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A much quieter time to ring in the New Year for 2021

This year looks vastly different than it did a year ago.

ATLANTA — Health officials are reminding people that though the calendar is moving from 2020 into 2021, the pandemic is still with us.

Last year, Glenwood Avenue in the East Atlanta Village neighborhood was closed off as people flooded the streets and businesses. 

This year, there's no "Rooster Drop," no crowds, no music.

Korina Cotter, a bartender at Holy Taco in the East Atlanta Village, says that even with the restaurant doing dine in and take out, it seems people are choosing to stay at home this year.

"This has been a hot spot, where the patio would be completely full and all that. Without any of that going on, it's a lot quieter," she said. "We don't have as many people out and about in the village."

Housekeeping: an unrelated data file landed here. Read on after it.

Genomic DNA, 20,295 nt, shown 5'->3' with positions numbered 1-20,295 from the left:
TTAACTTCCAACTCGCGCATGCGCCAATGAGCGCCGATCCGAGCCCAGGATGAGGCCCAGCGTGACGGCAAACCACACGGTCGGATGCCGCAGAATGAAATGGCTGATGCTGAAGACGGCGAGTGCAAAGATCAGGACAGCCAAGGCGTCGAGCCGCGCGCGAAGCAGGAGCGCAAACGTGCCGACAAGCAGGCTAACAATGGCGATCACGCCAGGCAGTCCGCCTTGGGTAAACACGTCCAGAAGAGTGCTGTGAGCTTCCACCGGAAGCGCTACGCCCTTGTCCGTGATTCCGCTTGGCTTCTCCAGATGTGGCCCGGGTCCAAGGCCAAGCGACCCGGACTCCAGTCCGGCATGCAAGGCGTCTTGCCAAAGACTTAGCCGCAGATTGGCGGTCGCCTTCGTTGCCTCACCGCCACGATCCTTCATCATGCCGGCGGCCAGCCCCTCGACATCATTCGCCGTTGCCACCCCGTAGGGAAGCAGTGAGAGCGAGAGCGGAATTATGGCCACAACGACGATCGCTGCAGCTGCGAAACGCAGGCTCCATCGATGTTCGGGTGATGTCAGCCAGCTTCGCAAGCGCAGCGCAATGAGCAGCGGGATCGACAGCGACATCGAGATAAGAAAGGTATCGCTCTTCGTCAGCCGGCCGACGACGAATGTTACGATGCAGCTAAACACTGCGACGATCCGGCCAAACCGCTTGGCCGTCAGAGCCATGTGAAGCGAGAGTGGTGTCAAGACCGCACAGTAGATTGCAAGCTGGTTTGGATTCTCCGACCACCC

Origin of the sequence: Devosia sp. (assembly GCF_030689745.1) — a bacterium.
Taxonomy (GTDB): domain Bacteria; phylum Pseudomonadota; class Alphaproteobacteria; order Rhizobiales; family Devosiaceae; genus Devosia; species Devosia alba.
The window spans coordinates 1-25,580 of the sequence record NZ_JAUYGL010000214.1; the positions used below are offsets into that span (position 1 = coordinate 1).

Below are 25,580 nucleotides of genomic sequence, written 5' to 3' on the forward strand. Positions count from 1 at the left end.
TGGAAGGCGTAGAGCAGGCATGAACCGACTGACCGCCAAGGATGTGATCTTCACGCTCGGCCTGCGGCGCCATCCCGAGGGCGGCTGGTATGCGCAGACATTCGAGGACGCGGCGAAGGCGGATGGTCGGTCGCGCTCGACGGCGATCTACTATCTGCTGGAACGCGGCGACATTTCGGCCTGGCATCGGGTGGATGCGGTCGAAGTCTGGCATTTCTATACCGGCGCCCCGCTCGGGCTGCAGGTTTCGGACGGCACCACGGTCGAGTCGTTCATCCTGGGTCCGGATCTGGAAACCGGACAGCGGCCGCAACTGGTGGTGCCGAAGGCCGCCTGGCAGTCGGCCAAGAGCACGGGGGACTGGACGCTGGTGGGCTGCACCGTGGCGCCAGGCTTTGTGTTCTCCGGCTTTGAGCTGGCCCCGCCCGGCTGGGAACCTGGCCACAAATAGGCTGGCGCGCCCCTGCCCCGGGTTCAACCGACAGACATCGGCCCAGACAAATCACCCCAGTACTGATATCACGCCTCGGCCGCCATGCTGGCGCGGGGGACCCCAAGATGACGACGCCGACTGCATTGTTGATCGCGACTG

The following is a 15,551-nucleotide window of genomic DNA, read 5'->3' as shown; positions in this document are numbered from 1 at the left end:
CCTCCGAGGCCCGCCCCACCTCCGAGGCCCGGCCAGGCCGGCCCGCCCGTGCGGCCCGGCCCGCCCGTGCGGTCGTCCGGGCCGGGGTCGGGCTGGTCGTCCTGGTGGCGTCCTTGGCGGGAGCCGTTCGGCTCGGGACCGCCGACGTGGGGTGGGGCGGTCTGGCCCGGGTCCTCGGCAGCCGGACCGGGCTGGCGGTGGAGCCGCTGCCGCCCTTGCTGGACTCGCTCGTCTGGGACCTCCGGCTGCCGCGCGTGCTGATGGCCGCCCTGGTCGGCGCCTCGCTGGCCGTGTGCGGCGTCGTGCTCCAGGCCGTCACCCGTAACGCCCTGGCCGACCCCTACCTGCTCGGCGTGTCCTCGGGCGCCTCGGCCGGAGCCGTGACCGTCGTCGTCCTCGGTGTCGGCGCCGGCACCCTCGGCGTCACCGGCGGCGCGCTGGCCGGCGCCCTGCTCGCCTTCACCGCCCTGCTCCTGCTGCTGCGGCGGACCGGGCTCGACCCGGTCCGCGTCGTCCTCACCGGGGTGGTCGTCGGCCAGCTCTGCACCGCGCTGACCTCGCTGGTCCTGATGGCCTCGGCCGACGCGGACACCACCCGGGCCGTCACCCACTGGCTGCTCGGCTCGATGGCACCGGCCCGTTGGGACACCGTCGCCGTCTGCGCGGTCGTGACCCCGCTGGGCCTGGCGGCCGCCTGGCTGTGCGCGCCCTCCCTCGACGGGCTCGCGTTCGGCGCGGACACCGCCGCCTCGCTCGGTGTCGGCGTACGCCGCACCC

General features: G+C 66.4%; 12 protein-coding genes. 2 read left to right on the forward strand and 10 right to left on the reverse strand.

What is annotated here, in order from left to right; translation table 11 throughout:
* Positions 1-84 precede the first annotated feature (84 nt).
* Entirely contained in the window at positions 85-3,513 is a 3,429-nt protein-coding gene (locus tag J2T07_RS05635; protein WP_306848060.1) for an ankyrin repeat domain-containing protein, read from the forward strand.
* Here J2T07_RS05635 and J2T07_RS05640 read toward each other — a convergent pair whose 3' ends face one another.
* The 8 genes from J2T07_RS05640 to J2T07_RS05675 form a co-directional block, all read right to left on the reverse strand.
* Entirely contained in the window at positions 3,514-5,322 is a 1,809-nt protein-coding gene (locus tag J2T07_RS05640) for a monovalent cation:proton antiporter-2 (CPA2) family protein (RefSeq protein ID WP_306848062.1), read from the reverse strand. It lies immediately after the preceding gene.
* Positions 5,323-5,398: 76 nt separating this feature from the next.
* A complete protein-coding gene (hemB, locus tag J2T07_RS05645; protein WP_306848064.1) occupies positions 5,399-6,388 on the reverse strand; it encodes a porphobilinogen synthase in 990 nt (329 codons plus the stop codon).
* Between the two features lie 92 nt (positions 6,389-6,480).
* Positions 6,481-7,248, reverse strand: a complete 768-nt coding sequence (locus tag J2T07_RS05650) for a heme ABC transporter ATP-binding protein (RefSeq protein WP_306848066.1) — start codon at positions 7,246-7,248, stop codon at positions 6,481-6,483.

Cotter worked last year, and says they stayed busy.

SaraJane Foltz was one of a few people still out on New Year's Eve this year, but she was sitting outside with just one friend.

"I kind of expected it, but (I'm) mostly ready to ring out 2020 and enjoy 2021," Foltz said.

Safety is what local leaders have preached, leading into the holidays.

Gov. Brian Kemp stressed it on Wednesday night.

On Thursday morning, DeKalb County used its Emergency Alert System to push a message out to cellphones, urging people to stay at home.

By the looks of things in the East Atlanta Village area, it may have worked.

"Safety's been our number one priority through all this," Cotter said. "Hopefully we'll be back to normal and have the fireworks and stuff. I know we miss it."

This week, Atlanta Mayor Keisha Lance Bottoms also stressed the responsibility of business owners to follow guidelines and keep people safe.